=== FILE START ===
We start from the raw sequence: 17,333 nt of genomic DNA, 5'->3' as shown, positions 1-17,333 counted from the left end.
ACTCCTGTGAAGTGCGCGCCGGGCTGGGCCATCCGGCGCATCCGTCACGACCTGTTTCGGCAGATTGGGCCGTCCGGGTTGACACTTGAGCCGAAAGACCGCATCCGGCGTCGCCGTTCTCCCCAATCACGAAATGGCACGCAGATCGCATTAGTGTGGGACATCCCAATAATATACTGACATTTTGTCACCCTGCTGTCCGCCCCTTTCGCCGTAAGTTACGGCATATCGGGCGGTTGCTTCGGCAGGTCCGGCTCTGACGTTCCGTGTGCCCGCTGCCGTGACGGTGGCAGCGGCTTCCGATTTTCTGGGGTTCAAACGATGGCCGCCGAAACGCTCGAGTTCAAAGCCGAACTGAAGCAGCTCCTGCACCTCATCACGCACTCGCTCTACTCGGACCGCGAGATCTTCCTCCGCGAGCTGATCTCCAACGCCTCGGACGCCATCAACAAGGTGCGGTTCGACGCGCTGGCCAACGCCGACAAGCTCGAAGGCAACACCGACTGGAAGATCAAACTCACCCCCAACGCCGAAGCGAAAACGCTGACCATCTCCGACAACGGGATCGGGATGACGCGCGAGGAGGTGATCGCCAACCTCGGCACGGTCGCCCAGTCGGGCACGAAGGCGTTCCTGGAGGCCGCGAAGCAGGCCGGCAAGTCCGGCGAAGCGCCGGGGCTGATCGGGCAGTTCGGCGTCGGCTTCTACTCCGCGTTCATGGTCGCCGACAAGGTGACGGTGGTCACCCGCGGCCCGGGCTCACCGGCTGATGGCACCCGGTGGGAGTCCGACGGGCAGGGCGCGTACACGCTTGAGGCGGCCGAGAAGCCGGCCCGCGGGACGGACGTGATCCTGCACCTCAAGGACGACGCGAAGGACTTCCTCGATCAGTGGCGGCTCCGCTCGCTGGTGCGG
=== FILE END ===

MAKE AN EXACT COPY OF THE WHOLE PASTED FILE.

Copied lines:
We start from the raw sequence: 17,333 nt of genomic DNA, 5'->3' as shown, positions 1-17,333 counted from the left end.
ACTCCTGTGAAGTGCGCGCCGGGCTGGGCCATCCGGCGCATCCGTCACGACCTGTTTCGGCAGATTGGGCCGTCCGGGTTGACACTTGAGCCGAAAGACCGCATCCGGCGTCGCCGTTCTCCCCAATCACGAAATGGCACGCAGATCGCATTAGTGTGGGACATCCCAATAATATACTGACATTTTGTCACCCTGCTGTCCGCCCCTTTCGCCGTAAGTTACGGCATATCGGGCGGTTGCTTCGGCAGGTCCGGCTCTGACGTTCCGTGTGCCCGCTGCCGTGACGGTGGCAGCGGCTTCCGATTTTCTGGGGTTCAAACGATGGCCGCCGAAACGCTCGAGTTCAAAGCCGAACTGAAGCAGCTCCTGCACCTCATCACGCACTCGCTCTACTCGGACCGCGAGATCTTCCTCCGCGAGCTGATCTCCAACGCCTCGGACGCCATCAACAAGGTGCGGTTCGACGCGCTGGCCAACGCCGACAAGCTCGAAGGCAACACCGACTGGAAGATCAAACTCACCCCCAACGCCGAAGCGAAAACGCTGACCATCTCCGACAACGGGATCGGGATGACGCGCGAGGAGGTGATCGCCAACCTCGGCACGGTCGCCCAGTCGGGCACGAAGGCGTTCCTGGAGGCCGCGAAGCAGGCCGGCAAGTCCGGCGAAGCGCCGGGGCTGATCGGGCAGTTCGGCGTCGGCTTCTACTCCGCGTTCATGGTCGCCGACAAGGTGACGGTGGTCACCCGCGGCCCGGGCTCACCGGCTGATGGCACCCGGTGGGAGTCCGACGGGCAGGGCGCGTACACGCTTGAGGCGGCCGAGAAGCCGGCCCGCGGGACGGACGTGATCCTGCACCTCAAGGACGACGCGAAGGACTTCCTCGATCAGTGGCGGCTCCGCTCGCTGGTGCGG